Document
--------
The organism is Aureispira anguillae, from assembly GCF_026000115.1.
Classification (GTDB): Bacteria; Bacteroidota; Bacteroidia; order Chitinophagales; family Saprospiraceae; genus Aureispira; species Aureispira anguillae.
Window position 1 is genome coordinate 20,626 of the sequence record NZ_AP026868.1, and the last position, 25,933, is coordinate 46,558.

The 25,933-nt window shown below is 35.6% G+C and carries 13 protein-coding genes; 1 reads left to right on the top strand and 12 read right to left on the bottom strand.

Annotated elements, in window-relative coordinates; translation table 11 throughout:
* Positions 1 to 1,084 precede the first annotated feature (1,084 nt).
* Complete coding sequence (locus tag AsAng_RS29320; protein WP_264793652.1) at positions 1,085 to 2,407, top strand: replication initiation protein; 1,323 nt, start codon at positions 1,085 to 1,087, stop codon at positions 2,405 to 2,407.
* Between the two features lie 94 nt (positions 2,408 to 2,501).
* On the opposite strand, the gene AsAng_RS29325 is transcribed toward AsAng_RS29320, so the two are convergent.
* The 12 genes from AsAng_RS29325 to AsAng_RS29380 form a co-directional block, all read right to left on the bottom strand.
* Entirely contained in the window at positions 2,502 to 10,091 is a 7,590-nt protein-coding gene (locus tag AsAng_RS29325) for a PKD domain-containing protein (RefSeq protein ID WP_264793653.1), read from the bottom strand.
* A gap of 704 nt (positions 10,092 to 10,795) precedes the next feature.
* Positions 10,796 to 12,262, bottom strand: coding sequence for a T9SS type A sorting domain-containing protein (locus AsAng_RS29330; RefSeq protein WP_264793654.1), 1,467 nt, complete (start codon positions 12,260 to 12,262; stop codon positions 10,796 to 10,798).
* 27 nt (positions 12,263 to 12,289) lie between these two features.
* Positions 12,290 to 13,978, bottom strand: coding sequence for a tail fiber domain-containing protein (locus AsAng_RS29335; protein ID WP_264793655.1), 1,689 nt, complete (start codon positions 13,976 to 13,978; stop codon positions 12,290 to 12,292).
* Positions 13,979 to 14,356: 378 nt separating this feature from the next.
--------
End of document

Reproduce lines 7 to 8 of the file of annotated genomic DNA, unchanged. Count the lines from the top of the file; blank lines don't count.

* Complete coding sequence (locus tag AsAng_RS29320; protein WP_264793652.1) at positions 1,085 to 2,407, top strand: replication initiation protein; 1,323 nt, start codon at positions 1,085 to 1,087, stop codon at positions 2,405 to 2,407.
* Between the two features lie 94 nt (positions 2,408 to 2,501).